WHEN Richard Foster found himself among the 14 players released by Ross County last May after the Highland club declined to take advantage of government furlough scheme, he was suddenly faced with a stark choice.

The 34-year-old could retire from the game altogether after 17 seasons as a professional footballer. Or he could join relegated Partick Thistle in League 1.

For a former Rangers right back who once squared up to a Manchester United side that contained Dimitar Berbatov, Wayne Rooney and Paul Scholes in a Champions League group game at Ibrox, moving to Thistle and turning out in the truncated third tier would be quite a change. The prospect did sting a little at first.

“When you are playing in the Premiership in Scotland, don’t get a new contract and find yourself dropping down the leagues, your pride does hurt,” said Foster. “I felt I was still good enough and still fit enough to play in the top division.

“My wife (Scottish singer Amy Macdonald) said to me on numerous occasions ‘you’ve had a decent career, you don’t need to prove anything to anyone’. But I don’t think I wanted to prove anything to anyone, I just wanted to prove it to myself.”

A player who was aggrieved at how he had been treated amid the Covid-19 outbreak opted to move to, well, a club that was aggrieved at how they had been treated amid the Covid-19 outbreak. It has proved to be a beneficial union for both parties.

The match against Montrose at Links Park on Wednesday night was far removed from an encounter against Sporting Lisbon in the Estadio Jose Alvalade or a showdown with PSV Eindhoven in the Phillips Stadion. Still, it brought an end to one of the most enjoyable campaigns of Foster’s lengthy playing days.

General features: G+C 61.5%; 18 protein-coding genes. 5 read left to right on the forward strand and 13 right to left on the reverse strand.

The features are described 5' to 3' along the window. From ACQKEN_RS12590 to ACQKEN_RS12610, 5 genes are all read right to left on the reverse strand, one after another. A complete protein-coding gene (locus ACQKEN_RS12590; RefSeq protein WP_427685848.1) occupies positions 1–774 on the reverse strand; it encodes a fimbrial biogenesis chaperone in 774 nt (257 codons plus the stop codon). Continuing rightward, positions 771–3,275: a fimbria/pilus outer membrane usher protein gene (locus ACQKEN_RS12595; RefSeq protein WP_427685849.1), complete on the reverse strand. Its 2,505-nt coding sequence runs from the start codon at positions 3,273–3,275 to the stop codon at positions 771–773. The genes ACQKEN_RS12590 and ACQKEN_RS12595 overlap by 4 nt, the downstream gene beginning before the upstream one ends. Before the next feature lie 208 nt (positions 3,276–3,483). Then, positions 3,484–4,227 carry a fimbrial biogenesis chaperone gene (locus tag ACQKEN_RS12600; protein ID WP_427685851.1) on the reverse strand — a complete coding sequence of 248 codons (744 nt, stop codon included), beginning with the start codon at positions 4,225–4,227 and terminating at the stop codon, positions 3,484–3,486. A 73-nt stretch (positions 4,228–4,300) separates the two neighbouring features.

His one year contract is due to expire imminently and he is once again unsure what the future holds. There were no talks about an extension while it was still unclear what level the Firhill club they would be competing at next term. But he is now eager to remain and help the League 1 champions’ push for the Premiership.

“When you get to my age and you don’t have a contract if becomes more difficult to try to sell yourself,” he said. “So getting the opportunity at Thistle was actually amazing.

“I spoke to the manager Ian McCall and I got a really, really good vibe from him. I pretty much decided there and then that was what I was going to do, sign for another year at Thistle. It has turned out to be a very good choice.

“I didn’t know him personally. But my agent Allan Preston knew the gaffer through football and through the BBC and he said I would get on really well with him and he would be good for someone of my age. That has proved to be correct.”

Thistle – who were relegated from the Championship after the SPFL clubs voted to decide final league positions on a points per game basis despite being just two points behind Queen of the South with a game in hand to play and nine matches remaining – were every bit as raw as a club as Foster was personally when he first arrived in Maryhill.

Yet, the former Aberdeen, Bristol City, Rangers, St Johnstone and Ross County player admitted they used that, and the subsequent criticism they were subjected to after making an underwhelming start to their promotion bid, to spur them on to what was an emotional triumph.

“I obviously knew what had happened to Thistle when I joined,” he said. “You get more into it just by being there. You did get a sense of the injustice they felt. But you said: ‘You know what? We want to prove everyone wrong. We want to get Partick Thistle back where they belong’. In my opinion, they should be in the Premiership. That is the next step.